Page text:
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Another Satisfied Customer
Karen: Dear James, it’s been one month since the last bits of ignorance floated up and away, revealing the obvious, awareness. I had been studying Vedanta for six months and had been seeking for over 30 years before that. It is rare that programs, processes and people actually deliver on their promises, I have found. I had picked up a lot of conflicting ignorant spiritual ideas that I needed to sort through, discard and clarify. Your disclosure regarding the various paths and myths was extremely helpful to me. I didn’t realize how frustrated and confused I was, like a “rat in a maze.” Having figured out the pitfalls of religion, I naively fell victim and trusted anything Eastern. When the philosophies started colliding I didn’t know where to turn so I decided to choose one and throw myself into it. It worked to some extent because the meditation practice “purified my mind,” as you pointed out, and qualified me for Vedanta. That’s all history now, but I just wanted to thank you for speaking out and exposing these “sacred” traditions for what they can and can’t do.
I also have been reading up on what to expect post-enlightenment. I had to recover from yoga’s view of enlightenment as transcendental fireworks and experiential. I thank God for my training as an artist, which I drew on when you said to go toward subtlety and away from dramatic experience. Life since is pretty much the same except I noticed that I have no sorrow, no sense of loss, sentimentality or fear. When a “tear-jerker” movie or song is on, Karen tries to rev up the mind to produce some tears but they don’t come. My daughter, whom I was very close to, moved to Hawaii a couple of days after moksa and the same thing happened: no loss or sadness. It almost seems a little humorous that she used to appear as a three-dimensional person who was next to me, now she lives as a flat computer image on Skype. I am free now to love purely. People in my life have also lost their special status, including myself. Another grandson was born the other day. Before, I would have distorted the experience and made it into a big deal. I also notice my relationship to desire is different. Desires come up but there is no concern over whether they’re fulfilled or not. I have no hesitancy at all in being myself (Karen). I had been painstakingly pursuing virtue for many years (probably lifetimes) and definitely had sainthood and liberation confused. Probably the most profound change is that I thought I was a sufferer or that I had actually suffered. Instead of liberation feeling like I suffer no more, I feel like I have “never” suffered. There is just a faint memory trace of the mistaken notion that I had suffered. Is this the distinction you make, that moksa is freedom from the jiva, not for the jiva?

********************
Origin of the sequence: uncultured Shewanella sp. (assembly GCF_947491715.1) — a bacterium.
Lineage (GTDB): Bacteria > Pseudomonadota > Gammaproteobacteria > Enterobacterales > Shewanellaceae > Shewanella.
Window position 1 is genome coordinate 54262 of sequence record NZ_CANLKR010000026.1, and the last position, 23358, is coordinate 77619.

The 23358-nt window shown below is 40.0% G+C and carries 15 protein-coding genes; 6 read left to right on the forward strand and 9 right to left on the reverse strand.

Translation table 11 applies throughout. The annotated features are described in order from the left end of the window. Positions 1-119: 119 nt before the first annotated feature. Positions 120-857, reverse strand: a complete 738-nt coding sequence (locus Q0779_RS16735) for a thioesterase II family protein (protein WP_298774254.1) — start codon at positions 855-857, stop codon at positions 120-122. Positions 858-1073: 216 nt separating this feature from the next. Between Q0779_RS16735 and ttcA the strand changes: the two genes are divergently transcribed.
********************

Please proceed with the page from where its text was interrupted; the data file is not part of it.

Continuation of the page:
I had met you in Princeton, and will be attending the retreat in Malaga. Sundari was helpful to me with post-enlightenment insomnia. Thanks again for making Vedanta available in a clear, inexpensive and easily accessible form for Westerners.
~ Another satisfied customer, Karen
James: Hi, Karen. Thank you so much for the lovely email. Appreciation is much appreciated. I am so happy that Vedanta set you free, not that you were ever bound. Yes, the knowledge that you convey in this email means (as you know as a matter of experience) that you – awareness – are free of the Karen-jiva. Whereas once you thought you were her, she is now just a faint memory, only an idea. Karen was just a name for a bundle of vasanas that have been neutralized by self-knowledge after a long and difficult search. We all played our part: Karen, Vedanta, James and of course Isvara, who is responsible for the seeking and the finding.
I am happy also that you are coming to the Malaga retreat.
~ Much love, James